By Timothy Esposito | STC President
If you were able to attend the STC Summit this spring, hopefully you noticed the set of tables celebrating STC’s 70th anniversary, courtesy of Nicky Bleiel. The tables contained memorabilia from the past several decades, including printed materials, photographs, shirts, mugs, and pens. Perhaps the largest surprise was the 4’ long giant pencil celebrating the anniversary. This was an actual, functional pencil, which I confirmed by picking it up and writing with it, possibly defacing a relic for the 140th anniversary event since I see no way to sharpen it again.
While that pencil may not be the Holy Grail of technical communication, it does point to a heritage of technical communication that goes back thousands of years. In 2019, the STC Philadelphia Metro Chapter arranged for a special tour and workshop at the University of Pennsylvania’s Museum of Archeology and Anthropology. Although fedoras and bull whips were not included, the museum let us hold ancient cuneiform clay tablets that were thousands of years old and try our hand at making our own tablets out of clay using chopsticks as a stylus. This experience helped to drive home the importance of technical communication; if it weren’t for those highly trained ancient scribes in Mesopotamia, we wouldn’t know about how business operated in the distant past. Spoilers: they had to pay taxes, too.
As we roll into the autumn in the northern hemisphere, signs begin to emerge that the year is wrapping up. Days get shorter, trees lose leaves, and everything is infused with “pumpkin spice”. While that may begin the end of the calendar year/modern society, STC’s year is just ramping up. Membership renewal begins. The STC awards committees generally have their application submission dates in the fall, such as Associate Fellows and Fellows. For many communities their programming year kicks off. I urge you to take a step back and look at the offerings in the calendar on http://www.stc.org where many communities post invites to the online events, and consider attending, even if you aren’t in that community. Take the plunge and learn about that SIG you’re not in or attend an online event in a geographically distant chapter to reconnect with old friends or make new ones. STC offers many unique networking opportunities, and as a member, you should take advantage of that. Similarly, if your community is hosting a virtual event, make certain to post it on the STC calendar. While X never marks the spot, the STC calendar might help you find a spot where you belong.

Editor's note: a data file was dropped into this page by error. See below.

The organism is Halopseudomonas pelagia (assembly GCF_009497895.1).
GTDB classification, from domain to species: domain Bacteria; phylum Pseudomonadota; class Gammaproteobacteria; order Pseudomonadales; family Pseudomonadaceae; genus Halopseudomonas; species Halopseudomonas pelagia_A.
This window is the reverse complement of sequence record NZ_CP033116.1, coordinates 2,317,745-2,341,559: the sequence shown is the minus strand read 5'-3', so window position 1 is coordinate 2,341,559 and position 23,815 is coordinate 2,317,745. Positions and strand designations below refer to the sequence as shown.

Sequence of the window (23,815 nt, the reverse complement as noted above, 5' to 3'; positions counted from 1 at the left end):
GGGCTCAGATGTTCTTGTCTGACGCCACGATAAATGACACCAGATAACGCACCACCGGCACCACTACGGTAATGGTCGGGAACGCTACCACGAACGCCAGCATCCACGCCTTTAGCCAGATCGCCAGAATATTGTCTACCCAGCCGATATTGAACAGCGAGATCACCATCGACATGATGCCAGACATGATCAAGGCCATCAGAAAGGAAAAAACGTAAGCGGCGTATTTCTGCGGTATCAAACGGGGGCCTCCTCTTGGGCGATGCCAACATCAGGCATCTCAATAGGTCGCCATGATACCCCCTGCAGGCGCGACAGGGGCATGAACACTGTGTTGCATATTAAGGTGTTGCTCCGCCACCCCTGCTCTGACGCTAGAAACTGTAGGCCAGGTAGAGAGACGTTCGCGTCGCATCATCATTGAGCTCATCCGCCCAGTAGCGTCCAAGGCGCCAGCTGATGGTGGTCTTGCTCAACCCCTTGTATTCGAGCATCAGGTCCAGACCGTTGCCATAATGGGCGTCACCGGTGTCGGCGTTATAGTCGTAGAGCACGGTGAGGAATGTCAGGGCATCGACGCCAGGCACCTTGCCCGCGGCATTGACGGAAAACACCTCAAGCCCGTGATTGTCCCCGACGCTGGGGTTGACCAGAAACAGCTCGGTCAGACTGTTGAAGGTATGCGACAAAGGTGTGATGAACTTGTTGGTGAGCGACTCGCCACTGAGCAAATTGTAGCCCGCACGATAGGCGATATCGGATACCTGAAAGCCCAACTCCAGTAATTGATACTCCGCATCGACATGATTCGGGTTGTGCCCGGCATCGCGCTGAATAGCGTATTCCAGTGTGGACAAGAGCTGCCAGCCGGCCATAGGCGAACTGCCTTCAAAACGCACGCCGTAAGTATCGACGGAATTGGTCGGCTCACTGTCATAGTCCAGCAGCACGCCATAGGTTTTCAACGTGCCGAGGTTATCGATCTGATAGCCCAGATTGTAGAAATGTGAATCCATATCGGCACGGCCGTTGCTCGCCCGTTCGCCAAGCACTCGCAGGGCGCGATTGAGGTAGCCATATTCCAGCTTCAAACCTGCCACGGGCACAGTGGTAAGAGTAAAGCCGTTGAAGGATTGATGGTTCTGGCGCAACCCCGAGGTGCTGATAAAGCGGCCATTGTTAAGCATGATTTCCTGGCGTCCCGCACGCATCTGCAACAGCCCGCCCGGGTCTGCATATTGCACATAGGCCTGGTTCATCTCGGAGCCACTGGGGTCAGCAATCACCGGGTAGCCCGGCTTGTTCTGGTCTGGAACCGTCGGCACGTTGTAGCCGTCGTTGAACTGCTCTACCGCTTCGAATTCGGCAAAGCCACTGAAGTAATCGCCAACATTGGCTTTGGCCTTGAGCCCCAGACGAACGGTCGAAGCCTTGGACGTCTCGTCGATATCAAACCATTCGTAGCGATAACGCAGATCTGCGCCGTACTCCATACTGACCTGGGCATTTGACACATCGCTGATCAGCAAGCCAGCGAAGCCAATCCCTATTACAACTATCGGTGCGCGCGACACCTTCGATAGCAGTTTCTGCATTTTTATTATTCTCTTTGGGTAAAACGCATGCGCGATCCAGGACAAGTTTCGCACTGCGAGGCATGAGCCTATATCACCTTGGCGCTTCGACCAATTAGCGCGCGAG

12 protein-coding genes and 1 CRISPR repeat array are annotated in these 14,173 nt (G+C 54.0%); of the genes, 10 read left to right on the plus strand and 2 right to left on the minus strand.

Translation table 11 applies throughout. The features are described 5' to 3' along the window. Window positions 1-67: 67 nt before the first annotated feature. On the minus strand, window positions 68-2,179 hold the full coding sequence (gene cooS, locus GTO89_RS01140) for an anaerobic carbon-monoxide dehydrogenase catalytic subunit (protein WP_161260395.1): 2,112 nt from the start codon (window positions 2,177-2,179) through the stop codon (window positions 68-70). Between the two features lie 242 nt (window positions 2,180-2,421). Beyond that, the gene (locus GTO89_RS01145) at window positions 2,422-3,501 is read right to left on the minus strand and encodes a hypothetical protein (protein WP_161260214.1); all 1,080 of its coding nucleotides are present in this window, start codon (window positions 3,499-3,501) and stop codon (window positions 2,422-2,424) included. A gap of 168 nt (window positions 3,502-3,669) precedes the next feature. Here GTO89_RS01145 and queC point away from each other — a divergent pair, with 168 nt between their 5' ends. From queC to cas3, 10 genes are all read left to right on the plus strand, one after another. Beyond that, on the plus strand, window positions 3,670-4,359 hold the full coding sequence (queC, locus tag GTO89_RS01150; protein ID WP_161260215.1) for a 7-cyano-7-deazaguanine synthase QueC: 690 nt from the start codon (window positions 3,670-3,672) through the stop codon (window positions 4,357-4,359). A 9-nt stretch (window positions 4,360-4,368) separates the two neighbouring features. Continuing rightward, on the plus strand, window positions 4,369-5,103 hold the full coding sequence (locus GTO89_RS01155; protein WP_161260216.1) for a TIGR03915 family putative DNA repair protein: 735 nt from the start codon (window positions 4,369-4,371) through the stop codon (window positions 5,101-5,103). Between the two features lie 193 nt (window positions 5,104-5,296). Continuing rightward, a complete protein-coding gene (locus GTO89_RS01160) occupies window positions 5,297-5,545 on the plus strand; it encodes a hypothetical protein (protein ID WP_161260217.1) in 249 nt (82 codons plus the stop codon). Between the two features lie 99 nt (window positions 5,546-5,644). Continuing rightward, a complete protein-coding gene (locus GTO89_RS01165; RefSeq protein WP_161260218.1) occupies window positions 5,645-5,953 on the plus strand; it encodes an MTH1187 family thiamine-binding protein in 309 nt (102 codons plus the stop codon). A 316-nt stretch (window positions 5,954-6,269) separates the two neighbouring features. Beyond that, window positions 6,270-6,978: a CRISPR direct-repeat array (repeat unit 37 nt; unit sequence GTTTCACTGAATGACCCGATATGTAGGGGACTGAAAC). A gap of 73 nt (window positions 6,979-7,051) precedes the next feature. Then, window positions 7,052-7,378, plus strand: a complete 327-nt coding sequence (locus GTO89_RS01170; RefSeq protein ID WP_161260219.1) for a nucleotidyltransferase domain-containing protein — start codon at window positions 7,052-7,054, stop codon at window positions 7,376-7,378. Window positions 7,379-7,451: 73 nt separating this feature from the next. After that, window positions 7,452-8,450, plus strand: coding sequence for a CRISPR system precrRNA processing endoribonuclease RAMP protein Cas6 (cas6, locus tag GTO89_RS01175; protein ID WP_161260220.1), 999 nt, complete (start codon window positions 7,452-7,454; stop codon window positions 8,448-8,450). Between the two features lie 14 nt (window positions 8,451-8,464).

As for the giant pencil, I considered “acquiring it for archival purposes” when the conference was breaking down the displays, but decided against it since it belongs to the entire Society. That, and it wouldn’t fit in my luggage or get through airport security. What takeaways have you acquired from STC this year? What would you like other members to take away from STC? Let us know via cuneiform clay tablet, carrier pigeon, or by inscribing a message to firstname.lastname@example.org.
Timothy Esposito (email@example.com) is the 2023-24 president of STC. His ongoing column will keep you updated on STC’s direction, and be filled with fun cultural references such as https://www.lucasfilm.com/news/indiana-jones-quotes/.